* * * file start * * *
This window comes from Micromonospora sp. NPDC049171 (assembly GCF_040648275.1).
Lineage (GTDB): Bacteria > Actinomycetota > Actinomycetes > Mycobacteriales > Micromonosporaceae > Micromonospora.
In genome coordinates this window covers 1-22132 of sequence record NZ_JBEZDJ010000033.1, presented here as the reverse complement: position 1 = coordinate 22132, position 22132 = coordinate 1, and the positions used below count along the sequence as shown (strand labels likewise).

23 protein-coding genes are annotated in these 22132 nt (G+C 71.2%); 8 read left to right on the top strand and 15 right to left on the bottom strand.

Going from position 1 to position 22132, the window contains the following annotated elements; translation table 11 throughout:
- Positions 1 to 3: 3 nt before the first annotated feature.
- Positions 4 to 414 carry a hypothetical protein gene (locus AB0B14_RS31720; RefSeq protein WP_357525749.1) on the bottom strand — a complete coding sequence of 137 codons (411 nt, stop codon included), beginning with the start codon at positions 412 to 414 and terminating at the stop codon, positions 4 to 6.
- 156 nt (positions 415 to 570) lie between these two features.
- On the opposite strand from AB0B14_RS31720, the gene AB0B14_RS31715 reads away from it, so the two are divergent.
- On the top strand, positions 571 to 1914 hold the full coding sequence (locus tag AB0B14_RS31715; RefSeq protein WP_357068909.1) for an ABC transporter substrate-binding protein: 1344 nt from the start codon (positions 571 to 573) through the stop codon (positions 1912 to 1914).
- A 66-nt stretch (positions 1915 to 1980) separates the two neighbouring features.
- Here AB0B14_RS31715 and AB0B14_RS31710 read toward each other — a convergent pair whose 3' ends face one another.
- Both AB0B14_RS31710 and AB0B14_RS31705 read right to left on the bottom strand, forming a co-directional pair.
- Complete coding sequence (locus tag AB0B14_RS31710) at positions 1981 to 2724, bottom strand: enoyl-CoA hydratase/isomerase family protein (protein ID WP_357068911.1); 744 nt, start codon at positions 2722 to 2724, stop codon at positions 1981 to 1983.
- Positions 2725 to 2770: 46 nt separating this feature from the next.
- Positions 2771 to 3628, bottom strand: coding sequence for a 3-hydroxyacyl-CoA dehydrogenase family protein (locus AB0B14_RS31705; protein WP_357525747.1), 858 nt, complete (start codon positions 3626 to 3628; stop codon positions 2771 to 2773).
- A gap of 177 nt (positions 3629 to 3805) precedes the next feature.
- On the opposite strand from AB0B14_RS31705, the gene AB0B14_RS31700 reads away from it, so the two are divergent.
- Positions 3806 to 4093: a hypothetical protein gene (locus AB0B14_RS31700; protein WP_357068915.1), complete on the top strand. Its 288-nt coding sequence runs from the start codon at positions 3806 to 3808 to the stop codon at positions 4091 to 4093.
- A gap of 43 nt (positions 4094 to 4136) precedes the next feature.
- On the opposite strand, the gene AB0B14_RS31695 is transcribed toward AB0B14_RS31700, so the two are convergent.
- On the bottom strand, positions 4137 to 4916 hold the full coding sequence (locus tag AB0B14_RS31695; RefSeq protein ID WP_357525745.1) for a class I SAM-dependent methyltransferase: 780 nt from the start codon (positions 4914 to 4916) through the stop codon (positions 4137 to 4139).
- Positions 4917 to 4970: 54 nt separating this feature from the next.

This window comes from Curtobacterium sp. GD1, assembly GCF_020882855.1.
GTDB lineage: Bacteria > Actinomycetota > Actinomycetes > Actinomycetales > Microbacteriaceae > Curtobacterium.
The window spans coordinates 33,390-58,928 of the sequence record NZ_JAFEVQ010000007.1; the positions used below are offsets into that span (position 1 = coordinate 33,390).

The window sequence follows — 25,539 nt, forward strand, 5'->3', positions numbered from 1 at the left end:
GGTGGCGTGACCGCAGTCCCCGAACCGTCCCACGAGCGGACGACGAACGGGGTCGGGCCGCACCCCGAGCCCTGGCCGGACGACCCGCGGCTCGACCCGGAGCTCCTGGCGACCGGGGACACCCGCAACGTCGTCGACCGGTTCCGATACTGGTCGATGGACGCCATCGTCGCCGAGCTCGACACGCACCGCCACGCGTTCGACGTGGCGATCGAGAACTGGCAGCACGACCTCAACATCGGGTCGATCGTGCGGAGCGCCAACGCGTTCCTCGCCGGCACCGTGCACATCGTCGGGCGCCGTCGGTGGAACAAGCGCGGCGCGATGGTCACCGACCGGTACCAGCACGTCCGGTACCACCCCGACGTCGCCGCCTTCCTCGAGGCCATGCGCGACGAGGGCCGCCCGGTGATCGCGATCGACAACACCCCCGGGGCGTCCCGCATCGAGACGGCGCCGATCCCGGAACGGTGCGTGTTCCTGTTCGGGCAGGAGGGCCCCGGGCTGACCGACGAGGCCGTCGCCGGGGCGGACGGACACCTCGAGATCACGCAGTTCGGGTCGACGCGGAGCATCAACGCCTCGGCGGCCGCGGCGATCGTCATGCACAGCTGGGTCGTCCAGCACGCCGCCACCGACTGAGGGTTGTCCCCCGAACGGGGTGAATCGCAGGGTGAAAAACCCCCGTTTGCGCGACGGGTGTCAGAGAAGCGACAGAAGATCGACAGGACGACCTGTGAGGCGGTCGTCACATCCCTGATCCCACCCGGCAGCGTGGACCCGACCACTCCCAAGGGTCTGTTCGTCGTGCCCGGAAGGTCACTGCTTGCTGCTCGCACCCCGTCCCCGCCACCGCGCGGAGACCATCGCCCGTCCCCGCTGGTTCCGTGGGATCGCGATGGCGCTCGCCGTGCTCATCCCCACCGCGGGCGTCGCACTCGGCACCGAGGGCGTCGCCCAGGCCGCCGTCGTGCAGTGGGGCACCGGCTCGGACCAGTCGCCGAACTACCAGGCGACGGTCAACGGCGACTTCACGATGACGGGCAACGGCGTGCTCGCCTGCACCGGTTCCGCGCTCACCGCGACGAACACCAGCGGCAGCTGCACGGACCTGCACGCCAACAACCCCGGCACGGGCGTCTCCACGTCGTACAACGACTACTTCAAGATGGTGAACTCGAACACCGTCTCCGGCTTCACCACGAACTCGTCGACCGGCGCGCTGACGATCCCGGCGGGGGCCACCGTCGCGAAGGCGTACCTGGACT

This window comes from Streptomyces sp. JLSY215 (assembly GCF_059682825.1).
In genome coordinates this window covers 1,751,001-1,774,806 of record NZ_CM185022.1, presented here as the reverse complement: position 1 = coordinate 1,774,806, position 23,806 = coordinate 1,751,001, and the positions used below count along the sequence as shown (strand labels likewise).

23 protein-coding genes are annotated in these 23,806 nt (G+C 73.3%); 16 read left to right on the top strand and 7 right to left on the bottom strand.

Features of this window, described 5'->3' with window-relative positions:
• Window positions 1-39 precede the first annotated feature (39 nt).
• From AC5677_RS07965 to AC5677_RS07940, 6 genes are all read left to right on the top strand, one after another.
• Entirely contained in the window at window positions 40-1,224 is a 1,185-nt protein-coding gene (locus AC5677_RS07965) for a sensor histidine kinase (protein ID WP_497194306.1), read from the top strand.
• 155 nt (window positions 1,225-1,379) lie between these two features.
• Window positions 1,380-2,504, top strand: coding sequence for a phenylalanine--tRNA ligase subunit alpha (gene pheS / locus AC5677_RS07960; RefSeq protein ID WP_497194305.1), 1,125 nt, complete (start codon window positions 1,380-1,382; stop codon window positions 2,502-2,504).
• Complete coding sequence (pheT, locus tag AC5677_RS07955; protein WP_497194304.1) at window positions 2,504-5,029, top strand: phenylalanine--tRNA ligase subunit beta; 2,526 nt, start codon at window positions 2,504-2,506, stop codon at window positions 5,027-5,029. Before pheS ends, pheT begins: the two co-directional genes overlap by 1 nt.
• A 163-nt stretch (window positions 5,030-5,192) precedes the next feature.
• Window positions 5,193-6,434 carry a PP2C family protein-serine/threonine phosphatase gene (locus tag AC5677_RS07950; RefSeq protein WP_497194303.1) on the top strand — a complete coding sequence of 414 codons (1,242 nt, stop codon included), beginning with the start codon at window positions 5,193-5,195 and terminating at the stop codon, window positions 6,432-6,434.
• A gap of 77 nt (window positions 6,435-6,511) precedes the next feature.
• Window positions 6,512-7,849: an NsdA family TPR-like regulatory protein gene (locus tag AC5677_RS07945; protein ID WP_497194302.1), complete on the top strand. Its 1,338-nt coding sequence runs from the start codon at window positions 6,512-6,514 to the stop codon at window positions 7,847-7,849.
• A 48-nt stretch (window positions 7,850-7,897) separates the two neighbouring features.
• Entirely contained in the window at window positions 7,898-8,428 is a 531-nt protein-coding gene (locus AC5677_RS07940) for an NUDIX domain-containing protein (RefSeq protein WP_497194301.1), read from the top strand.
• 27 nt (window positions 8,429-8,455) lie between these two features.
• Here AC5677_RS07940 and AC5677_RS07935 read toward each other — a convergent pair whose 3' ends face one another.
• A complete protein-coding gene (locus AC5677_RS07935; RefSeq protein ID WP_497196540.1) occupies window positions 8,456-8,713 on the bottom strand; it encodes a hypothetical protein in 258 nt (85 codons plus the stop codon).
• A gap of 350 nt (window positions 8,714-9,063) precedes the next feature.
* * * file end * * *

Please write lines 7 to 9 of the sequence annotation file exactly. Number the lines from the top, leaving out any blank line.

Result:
- Positions 4 to 414 carry a hypothetical protein gene (locus AB0B14_RS31720; RefSeq protein WP_357525749.1) on the bottom strand — a complete coding sequence of 137 codons (411 nt, stop codon included), beginning with the start codon at positions 412 to 414 and terminating at the stop codon, positions 4 to 6.
- 156 nt (positions 415 to 570) lie between these two features.
- On the opposite strand from AB0B14_RS31720, the gene AB0B14_RS31715 reads away from it, so the two are divergent.